D’Angelico Guitars: Preserving a Legacy

    By Nick Hodgins

    With Madison Square Garden so close, artists often stop by to visit the showroom.With Madison Square Garden so close, artists often stop by to visit the showroom.Four stories above the New York City Flower District at 141 West 28th Street, just a few blocks from Madison Square Garden, sits the D’Angelico® showroom. Inside, a premier collection of luxury D’Angelico guitars line the wooden walls, anxiously waiting to be played through one of the dozens of amplifiers sitting on the live stage. Take a step down from the stage and enter the opulent and inviting lounge, highlighted by a one-of-a-kind full bar constructed of Marshall half-stacks. It is truly a musician’s dream room.

    Born in New York City in 1905, John D’Angelico learned the art of creating fine musical instruments as an apprentice in his great uncle’s luthier shop. Shortly after his great-uncle’s death, John D’Angelico began producing instruments under his own name in New York City’s Little Italy, and in 1932 D’Angelico Guitars was born. His handmade guitars quickly developed a reputation as the most coveted archtops around. Drawing inspiration from the architecture of the city which birthed them, each guitar embodied subtle features reminiscent of the Big Apple.

    It’s that same sense of heritage and quality that co-owner Steve Pisani and Vice President of Domestic Sales Jimmy Gumina have made a point to preserve since the company’s resurrection in 2012.

    In addition to preserving their legacy for jazz guitars, D'Angelico strives to create guitars for all styles of playing.In addition to preserving their legacy for jazz guitars, D'Angelico strives to create guitars for all styles of playing.“We took an iconic brand and we decided to give it care and bring it into the modern era,” said Pisani, who co-owns D’Angelico Guitars along with his partners Brenden Cohen, 30; and John Ferolito Jr., 27. Originally recognized for their signature jazz boxes that achieved prominence in the big band scene, D’Angelico has recently been branching out in an effort to appeal to a wider variety of playing styles.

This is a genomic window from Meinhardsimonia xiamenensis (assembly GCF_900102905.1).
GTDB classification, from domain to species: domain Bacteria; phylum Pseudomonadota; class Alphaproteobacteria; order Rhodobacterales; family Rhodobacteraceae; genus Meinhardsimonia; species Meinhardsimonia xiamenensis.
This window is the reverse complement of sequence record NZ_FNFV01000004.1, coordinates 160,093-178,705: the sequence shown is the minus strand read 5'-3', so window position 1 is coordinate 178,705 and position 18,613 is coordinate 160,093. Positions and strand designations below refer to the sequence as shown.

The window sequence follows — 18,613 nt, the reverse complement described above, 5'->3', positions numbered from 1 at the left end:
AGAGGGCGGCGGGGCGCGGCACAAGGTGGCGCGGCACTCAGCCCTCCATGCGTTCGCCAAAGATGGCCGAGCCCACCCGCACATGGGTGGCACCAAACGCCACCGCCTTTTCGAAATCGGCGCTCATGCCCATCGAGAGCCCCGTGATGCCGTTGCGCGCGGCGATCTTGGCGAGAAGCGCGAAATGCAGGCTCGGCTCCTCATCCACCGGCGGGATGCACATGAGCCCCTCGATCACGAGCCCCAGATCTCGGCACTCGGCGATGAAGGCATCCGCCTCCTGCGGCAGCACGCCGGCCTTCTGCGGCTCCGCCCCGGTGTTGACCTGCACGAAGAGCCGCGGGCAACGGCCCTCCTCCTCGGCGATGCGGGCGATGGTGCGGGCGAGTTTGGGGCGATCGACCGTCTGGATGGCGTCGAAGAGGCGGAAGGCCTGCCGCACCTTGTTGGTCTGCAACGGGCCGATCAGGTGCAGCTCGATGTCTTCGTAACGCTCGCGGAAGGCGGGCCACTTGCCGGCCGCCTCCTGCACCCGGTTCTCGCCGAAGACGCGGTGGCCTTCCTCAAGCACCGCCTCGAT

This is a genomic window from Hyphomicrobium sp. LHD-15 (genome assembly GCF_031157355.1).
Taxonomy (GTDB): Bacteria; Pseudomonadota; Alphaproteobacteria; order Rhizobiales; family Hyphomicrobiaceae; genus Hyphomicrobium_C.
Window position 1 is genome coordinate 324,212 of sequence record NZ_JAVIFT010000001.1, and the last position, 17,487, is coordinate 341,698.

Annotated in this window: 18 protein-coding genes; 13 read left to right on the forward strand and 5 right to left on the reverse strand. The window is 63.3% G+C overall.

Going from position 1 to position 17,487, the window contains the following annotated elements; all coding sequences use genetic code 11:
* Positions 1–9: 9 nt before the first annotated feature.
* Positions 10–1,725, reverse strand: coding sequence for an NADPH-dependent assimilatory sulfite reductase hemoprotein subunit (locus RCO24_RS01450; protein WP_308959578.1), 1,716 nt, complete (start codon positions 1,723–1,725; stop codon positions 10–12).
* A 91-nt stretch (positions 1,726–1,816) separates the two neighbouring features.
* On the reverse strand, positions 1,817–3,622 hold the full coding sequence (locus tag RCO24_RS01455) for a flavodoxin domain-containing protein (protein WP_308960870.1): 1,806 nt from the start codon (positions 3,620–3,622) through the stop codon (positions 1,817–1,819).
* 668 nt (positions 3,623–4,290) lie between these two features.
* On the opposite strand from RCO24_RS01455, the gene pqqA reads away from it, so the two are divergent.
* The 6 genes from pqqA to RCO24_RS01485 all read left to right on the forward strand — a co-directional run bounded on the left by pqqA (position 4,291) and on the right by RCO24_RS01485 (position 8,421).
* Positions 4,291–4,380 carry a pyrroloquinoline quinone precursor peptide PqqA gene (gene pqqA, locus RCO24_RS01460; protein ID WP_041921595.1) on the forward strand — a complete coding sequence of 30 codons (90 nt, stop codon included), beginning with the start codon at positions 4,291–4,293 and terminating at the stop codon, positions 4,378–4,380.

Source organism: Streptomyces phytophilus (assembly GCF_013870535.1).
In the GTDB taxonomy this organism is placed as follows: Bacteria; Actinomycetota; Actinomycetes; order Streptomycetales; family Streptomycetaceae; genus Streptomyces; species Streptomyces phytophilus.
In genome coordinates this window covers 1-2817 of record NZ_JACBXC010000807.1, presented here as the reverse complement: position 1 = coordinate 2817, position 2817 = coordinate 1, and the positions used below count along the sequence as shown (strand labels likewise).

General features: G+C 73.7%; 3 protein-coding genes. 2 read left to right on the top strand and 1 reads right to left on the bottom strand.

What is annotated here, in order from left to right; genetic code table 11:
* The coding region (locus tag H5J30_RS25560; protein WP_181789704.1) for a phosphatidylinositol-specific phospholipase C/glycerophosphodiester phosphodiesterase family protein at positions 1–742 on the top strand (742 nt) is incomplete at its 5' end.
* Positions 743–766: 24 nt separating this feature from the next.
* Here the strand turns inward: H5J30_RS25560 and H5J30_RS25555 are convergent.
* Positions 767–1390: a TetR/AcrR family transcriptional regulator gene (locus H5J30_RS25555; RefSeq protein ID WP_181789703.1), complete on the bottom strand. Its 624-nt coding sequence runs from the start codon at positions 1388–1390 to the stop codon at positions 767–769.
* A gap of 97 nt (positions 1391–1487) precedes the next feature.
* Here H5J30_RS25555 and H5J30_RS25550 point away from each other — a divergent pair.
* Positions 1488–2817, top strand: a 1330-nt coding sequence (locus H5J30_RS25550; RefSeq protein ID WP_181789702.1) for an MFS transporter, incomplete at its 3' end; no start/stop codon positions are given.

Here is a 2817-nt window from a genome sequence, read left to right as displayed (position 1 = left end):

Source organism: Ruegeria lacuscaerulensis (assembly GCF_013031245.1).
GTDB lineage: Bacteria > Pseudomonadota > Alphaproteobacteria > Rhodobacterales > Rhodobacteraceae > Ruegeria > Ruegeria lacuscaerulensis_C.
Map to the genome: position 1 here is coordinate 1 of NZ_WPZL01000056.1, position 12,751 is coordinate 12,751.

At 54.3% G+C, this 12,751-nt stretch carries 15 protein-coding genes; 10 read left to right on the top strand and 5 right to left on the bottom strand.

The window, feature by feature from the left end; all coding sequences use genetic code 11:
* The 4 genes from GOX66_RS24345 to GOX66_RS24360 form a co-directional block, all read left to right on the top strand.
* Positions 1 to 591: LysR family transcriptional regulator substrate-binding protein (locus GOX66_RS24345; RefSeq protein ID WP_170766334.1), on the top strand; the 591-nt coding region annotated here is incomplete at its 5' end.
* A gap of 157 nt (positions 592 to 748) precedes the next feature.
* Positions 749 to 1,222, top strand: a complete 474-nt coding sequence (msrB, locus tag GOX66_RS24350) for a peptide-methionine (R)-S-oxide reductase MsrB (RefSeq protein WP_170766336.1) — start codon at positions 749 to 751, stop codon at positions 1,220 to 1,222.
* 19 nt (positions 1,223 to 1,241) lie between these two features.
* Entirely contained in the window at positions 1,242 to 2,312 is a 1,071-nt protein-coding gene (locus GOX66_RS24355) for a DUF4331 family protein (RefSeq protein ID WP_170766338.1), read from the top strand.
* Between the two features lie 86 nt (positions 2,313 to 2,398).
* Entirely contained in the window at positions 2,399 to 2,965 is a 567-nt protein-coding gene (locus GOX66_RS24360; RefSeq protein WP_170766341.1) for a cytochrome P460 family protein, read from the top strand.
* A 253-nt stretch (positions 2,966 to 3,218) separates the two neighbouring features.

“The cool thing is some of these newer models—the SD, the SR, DH—these guitars are not just for your jazz players,” explained Pisani. “We would like [to offer] a D’Angelico for every style. What I've come to realize, is that guitar players tend to buy guitars of different brands, and now we have a D'Angelico that they can add to their collection.”

    One of the ways the D’Angelico team accomplished this was by scaling down some of the more popular archtops to 16” and 15” models, thus making them highly attractive to blues players, and far more comfortable to play. When the team noticed an opportunity to introduce a bass series, they jumped right on it.

    “We saw some openings for the bass guitars and we thought, to have a hollow body bass would be really cool, since nobody else really has that,” Pisani said. “Eventually that led us to the solid body bass and the basses have been an amazing success story.”

    Contrary to the innovations introduced over the past few years, there are certain aspects of the D’Angelico legacy which the team has made a point to preserve—notably their high standards for quality and their distinct headstock.